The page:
Sidmouth, United Kingdom
Sidmouth’s popularity swelled like its beach-caressing tides in the Regency and Georgian eras; their genteel charm lives on in the town’s graceful esplanade and ice-cream-coloured town houses. However, the former fishing village’s most picturesque parts – namely its cliff-backed beaches – along the Jurassic Coast look as wild and wonderful as they did 185 million years ago. This World Heritage site has been naturally sculpted by the River Sid, and visitors can admire its handiwork from the modern Millennium Walkway, or from Jacob’s Ladder Beach (the eponymous ladder isn’t as rickety as its name would suggest). The dedicated can plot a route along the South West Coast Path to Ladram Bay (around an hour’s walk); the decadent can climb to the scone-topped summits of the cake tiers in Sidmouth’s array of cafés. Don’t stay in a cream-infused daze for too long; concerts in Connaught Gardens, and theatre and folk festivals liven up proceedings and the Norman Lockyer Observatory guarantees you’ll see stars from its sci fi-esque dome.
When to go
British summertime, when the weather is fine (sometimes), is at its sunniest from June to August, but it’s worth arriving with a back-up brolly in May to score quieter sands. Sidmouth Folk Week kicks off in early April.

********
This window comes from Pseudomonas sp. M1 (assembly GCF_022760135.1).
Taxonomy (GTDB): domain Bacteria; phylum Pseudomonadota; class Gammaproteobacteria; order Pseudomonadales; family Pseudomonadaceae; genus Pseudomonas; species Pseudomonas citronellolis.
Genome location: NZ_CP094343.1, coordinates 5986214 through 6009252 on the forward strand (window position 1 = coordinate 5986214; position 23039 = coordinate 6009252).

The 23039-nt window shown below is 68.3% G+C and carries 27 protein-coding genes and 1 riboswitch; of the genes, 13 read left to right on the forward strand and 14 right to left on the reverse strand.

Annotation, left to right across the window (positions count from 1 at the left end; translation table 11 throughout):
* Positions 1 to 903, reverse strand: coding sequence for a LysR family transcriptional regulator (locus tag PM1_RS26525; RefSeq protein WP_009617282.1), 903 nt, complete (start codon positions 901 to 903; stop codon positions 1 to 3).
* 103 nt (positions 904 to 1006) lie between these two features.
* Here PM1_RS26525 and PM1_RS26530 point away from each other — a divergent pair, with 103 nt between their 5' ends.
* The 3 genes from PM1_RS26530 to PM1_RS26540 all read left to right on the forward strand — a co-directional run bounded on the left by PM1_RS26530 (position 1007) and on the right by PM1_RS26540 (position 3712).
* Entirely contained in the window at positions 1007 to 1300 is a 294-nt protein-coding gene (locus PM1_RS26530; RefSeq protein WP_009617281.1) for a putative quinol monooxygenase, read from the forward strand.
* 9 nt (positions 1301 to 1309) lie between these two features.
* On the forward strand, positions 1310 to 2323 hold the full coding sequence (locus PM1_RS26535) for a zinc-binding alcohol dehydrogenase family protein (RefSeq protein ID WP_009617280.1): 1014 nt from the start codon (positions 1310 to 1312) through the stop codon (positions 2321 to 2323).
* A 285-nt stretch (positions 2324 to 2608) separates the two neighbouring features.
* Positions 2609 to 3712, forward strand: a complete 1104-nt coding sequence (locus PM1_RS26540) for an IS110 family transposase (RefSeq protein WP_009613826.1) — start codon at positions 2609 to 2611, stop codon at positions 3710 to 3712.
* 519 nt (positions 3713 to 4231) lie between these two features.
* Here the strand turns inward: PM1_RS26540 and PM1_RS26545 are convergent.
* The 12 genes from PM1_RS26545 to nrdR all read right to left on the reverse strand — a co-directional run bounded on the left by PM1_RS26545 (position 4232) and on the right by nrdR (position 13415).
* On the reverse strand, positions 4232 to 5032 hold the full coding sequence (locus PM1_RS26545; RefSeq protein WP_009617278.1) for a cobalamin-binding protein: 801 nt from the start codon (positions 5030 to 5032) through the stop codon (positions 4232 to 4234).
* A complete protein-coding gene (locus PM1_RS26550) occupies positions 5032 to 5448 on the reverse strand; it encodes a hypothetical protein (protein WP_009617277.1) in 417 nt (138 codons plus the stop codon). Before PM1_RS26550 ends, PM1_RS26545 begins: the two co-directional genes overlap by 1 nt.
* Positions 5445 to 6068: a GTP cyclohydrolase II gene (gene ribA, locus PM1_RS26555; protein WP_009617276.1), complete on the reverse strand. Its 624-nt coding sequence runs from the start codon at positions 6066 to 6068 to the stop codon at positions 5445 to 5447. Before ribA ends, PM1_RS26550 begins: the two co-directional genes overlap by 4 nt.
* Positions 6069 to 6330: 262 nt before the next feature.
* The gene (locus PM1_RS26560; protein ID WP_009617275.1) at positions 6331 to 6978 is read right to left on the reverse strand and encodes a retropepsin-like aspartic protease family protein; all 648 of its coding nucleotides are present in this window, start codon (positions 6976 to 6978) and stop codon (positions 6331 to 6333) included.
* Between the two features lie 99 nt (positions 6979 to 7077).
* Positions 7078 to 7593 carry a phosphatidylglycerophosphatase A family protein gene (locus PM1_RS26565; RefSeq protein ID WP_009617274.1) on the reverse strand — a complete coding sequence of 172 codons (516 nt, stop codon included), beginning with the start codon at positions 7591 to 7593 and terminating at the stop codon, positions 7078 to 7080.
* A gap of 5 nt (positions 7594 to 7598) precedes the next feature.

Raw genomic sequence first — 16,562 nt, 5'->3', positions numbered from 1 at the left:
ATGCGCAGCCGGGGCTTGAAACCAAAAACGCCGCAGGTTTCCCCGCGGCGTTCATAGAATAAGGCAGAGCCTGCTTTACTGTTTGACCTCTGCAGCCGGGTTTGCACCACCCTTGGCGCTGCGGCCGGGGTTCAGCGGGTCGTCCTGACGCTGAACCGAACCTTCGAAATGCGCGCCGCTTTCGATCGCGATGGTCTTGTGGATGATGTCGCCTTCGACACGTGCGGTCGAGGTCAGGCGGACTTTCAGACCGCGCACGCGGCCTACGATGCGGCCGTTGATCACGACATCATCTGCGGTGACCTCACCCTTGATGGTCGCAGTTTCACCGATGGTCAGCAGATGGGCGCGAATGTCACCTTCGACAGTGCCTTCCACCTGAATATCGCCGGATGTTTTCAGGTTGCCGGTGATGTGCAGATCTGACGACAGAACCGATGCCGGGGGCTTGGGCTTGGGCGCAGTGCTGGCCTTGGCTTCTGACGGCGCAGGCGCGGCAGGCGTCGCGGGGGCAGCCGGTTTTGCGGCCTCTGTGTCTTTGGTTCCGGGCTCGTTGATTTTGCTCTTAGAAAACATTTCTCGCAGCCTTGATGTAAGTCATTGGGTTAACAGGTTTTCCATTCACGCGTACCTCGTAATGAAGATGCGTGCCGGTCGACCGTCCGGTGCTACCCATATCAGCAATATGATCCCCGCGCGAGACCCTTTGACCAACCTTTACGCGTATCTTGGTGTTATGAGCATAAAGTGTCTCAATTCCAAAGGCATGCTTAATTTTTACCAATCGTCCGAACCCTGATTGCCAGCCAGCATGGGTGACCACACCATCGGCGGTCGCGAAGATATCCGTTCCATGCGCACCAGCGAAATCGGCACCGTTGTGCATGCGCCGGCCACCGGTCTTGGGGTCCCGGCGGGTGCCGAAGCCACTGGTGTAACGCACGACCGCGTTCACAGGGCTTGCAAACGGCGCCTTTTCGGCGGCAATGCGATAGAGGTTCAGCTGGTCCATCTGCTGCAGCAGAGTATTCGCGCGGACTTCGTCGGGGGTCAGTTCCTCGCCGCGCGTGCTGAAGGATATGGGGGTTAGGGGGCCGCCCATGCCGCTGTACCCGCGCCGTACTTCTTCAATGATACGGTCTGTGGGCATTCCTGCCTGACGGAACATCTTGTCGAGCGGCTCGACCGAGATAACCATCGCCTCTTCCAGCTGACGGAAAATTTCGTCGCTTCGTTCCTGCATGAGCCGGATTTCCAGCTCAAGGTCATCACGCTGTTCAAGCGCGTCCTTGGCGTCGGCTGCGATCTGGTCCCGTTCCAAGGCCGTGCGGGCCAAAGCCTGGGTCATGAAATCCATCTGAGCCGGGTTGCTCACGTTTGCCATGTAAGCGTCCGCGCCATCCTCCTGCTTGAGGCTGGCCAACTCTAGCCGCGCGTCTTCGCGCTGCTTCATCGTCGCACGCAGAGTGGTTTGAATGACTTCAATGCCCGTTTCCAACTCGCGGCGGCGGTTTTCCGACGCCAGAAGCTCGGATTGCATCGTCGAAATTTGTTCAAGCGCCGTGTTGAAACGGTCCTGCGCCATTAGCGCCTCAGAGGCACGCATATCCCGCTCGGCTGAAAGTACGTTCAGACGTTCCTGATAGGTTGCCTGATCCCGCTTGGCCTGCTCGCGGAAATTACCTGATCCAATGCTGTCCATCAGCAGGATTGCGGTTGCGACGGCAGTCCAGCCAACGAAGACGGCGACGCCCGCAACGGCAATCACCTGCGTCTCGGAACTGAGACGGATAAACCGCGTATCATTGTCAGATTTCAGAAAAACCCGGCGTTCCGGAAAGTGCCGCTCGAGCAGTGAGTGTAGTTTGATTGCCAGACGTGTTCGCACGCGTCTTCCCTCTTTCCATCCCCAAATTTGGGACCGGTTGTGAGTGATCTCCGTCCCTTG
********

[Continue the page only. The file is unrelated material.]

PlanesExeter Airport (www.exeter-airport.co.uk) is a 20-minute drive from Sidmouth. Skybus services fly here from various destinations in the south-west of the UK; Flybe has arrivals from major European cities.
TrainsHoniton rail station is a 20-minute drive from Sidmouth. Great Western trains (www.gwr.com) arrive from London; there are direct routes from Waterloo (around a three-hour journey), but the train from Paddington takes two-and-a-half hours; from Exeter St Davids, Honiton is half an hour by train.
AutomobilesFrom Exeter, Sidmouth’s a half-hour drive. If you’re arriving from a northerly direction, leave the A30 just after Honiton and follow signs to Sidmouth.